• Its a good response, but the jibe aimed at bureaucrats was uncalled for. There needs to be some people who actually implement policies on the ground, and keep track of the impact of the policies. Who is going to handle this, if not bureaucrats?
    – Arani
    Sep 25, 2019 at 8:12
  1. USA and UK blocked that kind of effort1. Because, they considered India as a good bulwark against the spread of communism.

Then Pakistan President Ayub Khan told Kennedy that he wanted “compensation” from India in Kashmir for Pakistan’s neutrality during the war. Kennedy made clear to Ayub that no such compensation would be tolerated, and that Pakistani intervention in the war in the Himalayas would be seen by Washington as a hostile act.

  1. Pakistan and China didn't have any significant relationship. Ayub Khan signed Sino-Pak treaty after of Sino-Indian War of 19622. Before that, neither India nor Pakistan knew that China could be a friend of Pakistan against India. Wikipedia says:

It is the popular perception that the catch phrase of India's diplomacy with China in the 1950s was Hindi-Chini bhai-bhai, which means, in Hindi, "Indians and Chinese are brothers" While VK Krishna Menon was the Defence Minister in 1958, Nehru had privately told G. Parthasarathi the Indian envoy to China to send all communications directly to him bypassing Menon, due to his communist background and sympathy towards China.

Which means, during the 50's and early 60's India never considered China as a threat.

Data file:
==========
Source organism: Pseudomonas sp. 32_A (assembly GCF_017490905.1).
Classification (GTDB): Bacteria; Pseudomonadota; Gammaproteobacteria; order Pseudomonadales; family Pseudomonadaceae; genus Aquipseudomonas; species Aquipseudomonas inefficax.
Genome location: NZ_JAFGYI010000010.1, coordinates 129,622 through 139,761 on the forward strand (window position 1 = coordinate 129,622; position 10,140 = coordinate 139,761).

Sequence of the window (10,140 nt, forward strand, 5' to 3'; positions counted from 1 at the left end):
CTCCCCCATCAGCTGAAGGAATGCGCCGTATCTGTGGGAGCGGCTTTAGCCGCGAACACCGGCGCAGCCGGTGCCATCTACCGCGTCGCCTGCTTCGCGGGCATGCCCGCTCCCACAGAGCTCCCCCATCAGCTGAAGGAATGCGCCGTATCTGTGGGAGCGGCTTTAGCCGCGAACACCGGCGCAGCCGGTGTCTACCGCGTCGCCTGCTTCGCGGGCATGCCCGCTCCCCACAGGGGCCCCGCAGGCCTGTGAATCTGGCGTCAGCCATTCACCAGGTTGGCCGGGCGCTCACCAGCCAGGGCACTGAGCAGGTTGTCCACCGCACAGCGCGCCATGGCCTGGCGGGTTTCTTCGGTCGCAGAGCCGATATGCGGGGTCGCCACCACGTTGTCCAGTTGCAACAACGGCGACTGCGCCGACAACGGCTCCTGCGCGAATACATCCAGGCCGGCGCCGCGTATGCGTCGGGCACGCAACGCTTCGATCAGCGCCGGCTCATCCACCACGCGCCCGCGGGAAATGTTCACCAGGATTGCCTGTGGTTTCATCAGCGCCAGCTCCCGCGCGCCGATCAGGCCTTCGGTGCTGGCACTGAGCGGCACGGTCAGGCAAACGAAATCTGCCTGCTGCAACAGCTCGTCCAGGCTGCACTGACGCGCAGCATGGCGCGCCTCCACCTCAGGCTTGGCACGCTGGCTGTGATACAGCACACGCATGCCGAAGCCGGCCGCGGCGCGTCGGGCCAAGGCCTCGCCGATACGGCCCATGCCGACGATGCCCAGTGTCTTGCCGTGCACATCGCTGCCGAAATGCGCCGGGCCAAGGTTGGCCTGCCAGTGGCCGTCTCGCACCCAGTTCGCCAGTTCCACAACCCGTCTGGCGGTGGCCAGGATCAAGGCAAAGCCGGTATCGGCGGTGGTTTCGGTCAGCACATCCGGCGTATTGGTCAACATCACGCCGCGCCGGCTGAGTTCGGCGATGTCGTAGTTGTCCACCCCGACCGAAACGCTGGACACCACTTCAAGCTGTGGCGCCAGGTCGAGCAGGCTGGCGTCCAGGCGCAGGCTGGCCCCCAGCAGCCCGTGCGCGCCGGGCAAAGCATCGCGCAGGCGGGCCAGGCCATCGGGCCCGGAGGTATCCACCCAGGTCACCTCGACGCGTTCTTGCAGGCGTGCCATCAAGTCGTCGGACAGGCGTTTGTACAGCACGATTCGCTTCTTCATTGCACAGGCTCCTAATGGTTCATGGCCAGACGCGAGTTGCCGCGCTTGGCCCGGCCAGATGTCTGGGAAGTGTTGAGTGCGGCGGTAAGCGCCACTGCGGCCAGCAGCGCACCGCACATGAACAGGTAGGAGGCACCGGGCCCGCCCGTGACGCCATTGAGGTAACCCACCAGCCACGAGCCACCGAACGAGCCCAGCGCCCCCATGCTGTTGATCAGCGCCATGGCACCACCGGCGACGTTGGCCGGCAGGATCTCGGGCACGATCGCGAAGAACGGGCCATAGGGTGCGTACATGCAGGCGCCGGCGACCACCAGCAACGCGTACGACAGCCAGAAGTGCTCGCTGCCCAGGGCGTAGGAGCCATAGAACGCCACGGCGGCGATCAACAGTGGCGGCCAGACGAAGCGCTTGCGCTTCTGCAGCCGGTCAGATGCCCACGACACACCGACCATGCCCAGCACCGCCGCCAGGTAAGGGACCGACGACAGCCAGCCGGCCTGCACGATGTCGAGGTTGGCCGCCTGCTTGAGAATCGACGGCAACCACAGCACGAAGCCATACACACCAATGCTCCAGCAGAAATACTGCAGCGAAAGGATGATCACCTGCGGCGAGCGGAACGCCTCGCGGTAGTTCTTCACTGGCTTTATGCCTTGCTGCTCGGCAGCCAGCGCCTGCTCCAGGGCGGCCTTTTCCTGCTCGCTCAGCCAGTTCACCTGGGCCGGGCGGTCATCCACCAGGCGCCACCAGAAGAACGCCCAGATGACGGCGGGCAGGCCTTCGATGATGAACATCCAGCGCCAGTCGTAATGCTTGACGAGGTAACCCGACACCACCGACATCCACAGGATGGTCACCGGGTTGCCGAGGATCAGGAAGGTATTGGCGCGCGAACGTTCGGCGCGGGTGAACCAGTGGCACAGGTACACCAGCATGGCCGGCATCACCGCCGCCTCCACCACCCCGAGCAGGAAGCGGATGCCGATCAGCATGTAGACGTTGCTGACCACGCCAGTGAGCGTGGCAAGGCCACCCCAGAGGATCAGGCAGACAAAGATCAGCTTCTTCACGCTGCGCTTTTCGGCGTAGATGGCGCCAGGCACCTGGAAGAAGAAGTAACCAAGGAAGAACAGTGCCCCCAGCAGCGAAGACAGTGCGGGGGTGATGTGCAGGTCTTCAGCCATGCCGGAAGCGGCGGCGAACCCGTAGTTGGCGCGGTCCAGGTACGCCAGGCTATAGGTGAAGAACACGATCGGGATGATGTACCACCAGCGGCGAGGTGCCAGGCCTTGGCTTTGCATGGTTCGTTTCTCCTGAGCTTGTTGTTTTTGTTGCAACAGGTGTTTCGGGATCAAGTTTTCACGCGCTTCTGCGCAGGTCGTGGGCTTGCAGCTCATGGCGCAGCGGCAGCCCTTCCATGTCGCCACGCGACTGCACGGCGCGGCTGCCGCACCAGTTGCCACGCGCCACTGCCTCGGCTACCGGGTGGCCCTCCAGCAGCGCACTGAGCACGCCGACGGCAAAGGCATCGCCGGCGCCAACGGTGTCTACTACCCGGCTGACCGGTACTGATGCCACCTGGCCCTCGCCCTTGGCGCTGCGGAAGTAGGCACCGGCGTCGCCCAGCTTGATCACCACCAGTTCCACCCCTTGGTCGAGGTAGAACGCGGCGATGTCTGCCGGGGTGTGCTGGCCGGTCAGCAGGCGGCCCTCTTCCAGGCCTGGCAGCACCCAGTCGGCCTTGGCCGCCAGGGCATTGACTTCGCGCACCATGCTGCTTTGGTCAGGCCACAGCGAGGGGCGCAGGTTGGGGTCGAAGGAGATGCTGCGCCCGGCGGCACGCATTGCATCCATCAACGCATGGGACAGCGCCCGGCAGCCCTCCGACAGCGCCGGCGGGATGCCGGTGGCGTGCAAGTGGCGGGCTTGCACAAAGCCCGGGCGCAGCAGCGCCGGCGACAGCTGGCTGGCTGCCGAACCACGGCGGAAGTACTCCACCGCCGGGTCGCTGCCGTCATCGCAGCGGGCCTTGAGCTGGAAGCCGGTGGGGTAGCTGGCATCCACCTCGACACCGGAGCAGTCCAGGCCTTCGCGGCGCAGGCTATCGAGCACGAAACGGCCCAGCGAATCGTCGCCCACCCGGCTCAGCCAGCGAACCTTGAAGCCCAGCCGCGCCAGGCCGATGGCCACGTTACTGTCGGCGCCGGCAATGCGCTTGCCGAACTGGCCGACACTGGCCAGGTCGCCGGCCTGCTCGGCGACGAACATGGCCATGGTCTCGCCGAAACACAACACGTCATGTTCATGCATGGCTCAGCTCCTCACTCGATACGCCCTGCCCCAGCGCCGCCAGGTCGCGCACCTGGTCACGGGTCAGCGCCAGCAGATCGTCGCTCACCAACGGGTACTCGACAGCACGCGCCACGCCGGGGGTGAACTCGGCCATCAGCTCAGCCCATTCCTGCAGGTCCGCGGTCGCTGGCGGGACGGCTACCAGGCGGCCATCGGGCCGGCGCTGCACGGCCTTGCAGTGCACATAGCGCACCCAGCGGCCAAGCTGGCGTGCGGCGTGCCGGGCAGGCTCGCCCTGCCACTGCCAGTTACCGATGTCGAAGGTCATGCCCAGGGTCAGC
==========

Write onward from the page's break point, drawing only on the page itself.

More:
According to this link:

...... It was during the Non Alignment Movement that the friendship started converting into hostility between India and China. America started giving India more importance after the change of government in 1961. …… The defense pacts of USA with India were also perceived as a threat to its security by Pakistan. …… In 1959 the government of Pakistan offered to negotiate on the undefined boundary with China. The relations started improving when China responded after Pakistan voted for its right to be in the United Nations. The Sino-India war in 1962 also played a vital role in the improvement of relation between Pakistan and China as Pakistan’s sympathies were with China. ……

which means, before 1962's Sino-India war, Ayub Khan was either not in good terms with China, or never considered making friends with China.

  1. According to Pakistani sources, Indian Army were the first to cross the border to go into Pakistan3, 4.
  • 2
    Please source and elaborate on the claim that it's because of the Sino-Pakistan Agreement. The Wikipedia quote appears wholly irrelevant.
    – Semaphore
    May 8, 2018 at 12:28
  • @Semaphore, could you kindly clarify why do you think the sources are not adequate?
    – user44219
    Jun 13, 2020 at 11:31
  • 1
    @user366312 Because nothing in the sources appear to support the answer, which was originally that the treaty hadn't been signed. Although that has been edited out, the current version left deosn't seem to answer the question at all.
    – Semaphore
    Jun 13, 2020 at 13:38
  • @Semaphore, ok, I will do the editing. Give me one week.
    – user44219
    Jun 13, 2020 at 13:58
  • Point #3 is incorrect. Sino-Pakistan Agreement was signed in 1963, but the Treaty of Friendship was signed between Pakistan and China, in 1956, well before the wars.
    – Samid
    Sep 25, 2023 at 13:10